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Discussion Starter #1
A buddy of mine who used to work in a frame and alignment shop told me that after replacing the bushings on the lower control arms, you must torque the control arm bolts with the engine in the car. I am not doubting my friend, it is just that there is no mention of this procedure in any of the manuals.
 

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This is for a 1969 chevelle, the 1969 chassis service manual says.
After you install the control arms, bounce the vehicle up and down to centralize the bushings, then tighten the bushing collar bolts to 45 ft lbs.
It's a little hard to find in the manual, but if you look real hard it should be in yours also, maybe. Good luck

Rob
 

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It's also in your Assembly Manual, in the UPC 3 Front Suspension section, on the sheet that shows installation of the upper and lower control arms:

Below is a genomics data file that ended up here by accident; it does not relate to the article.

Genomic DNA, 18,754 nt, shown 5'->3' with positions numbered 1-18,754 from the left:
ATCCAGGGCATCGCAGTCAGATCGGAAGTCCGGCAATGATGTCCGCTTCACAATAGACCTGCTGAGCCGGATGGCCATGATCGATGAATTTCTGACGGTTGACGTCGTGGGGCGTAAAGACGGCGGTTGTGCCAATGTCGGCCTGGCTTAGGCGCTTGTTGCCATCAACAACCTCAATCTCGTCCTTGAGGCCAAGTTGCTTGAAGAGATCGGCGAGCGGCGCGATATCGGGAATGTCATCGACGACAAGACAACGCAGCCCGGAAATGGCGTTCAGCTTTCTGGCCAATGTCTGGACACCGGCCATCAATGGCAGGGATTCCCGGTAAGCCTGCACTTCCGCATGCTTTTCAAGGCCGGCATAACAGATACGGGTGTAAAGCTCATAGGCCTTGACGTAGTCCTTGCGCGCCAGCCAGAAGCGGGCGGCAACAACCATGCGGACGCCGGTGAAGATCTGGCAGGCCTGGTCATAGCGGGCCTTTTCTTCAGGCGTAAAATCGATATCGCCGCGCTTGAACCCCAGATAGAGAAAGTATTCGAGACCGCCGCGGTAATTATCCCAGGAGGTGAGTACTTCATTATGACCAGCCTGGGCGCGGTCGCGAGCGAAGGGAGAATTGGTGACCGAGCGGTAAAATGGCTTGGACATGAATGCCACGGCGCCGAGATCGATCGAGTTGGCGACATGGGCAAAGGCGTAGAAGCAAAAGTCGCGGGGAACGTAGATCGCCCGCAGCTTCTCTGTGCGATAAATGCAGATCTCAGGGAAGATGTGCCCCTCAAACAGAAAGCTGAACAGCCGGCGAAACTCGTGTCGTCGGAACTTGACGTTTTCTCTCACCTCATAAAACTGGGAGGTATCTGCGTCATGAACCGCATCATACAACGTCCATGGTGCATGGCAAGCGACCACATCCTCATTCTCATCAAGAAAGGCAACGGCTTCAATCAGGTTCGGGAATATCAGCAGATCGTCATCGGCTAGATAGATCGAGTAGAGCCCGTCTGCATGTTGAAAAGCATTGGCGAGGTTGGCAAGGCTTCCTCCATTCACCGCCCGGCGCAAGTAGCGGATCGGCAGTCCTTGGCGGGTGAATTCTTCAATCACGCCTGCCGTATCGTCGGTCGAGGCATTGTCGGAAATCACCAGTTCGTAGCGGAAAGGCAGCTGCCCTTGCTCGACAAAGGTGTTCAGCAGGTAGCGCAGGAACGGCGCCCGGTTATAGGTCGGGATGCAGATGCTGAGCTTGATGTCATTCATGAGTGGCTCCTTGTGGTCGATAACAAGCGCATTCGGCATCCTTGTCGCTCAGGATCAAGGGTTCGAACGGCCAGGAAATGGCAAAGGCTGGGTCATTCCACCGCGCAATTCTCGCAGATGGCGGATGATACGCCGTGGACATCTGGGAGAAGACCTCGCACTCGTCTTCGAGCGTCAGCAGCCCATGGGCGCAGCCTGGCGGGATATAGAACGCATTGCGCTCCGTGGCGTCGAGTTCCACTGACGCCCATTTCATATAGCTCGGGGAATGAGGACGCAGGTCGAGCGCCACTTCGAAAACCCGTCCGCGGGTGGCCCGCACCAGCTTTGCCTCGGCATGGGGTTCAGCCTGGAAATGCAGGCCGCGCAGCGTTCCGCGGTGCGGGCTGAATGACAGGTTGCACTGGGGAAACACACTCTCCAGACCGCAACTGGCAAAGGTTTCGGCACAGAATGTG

"NOTE: With the hub and drum attached and the spring in position, tighten lower control arm attaching nuts to specified torque with vehicle weight on the lower control arm assemblies."

The outer bushing shells are locked solid in the control arms, the inner bushing sleeves are locked solid to the frame by the serrations on their ends (when the bolts are torqued), and ALL control arm motion takes place ONLY in the rubber portion of the bushing, which is bonded solid to the I.D. of the outer shell and to the O.D. of the inner sleeve. That's why the torsional stress in the rubber must be zero (neutral) at normal ride height. If not, the bushing rubber will be "wound up", and that additional torsional stress will result in rapid failure of the bushing.
:beers:
 

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Discussion Starter #8
Thanks for the replies......It makes sense. When the engine was put back in the car, the car sank three or more inches. I realize now that if the control arm bolts ( upper and lower) are tight, it would cause the bushings to bind.
 
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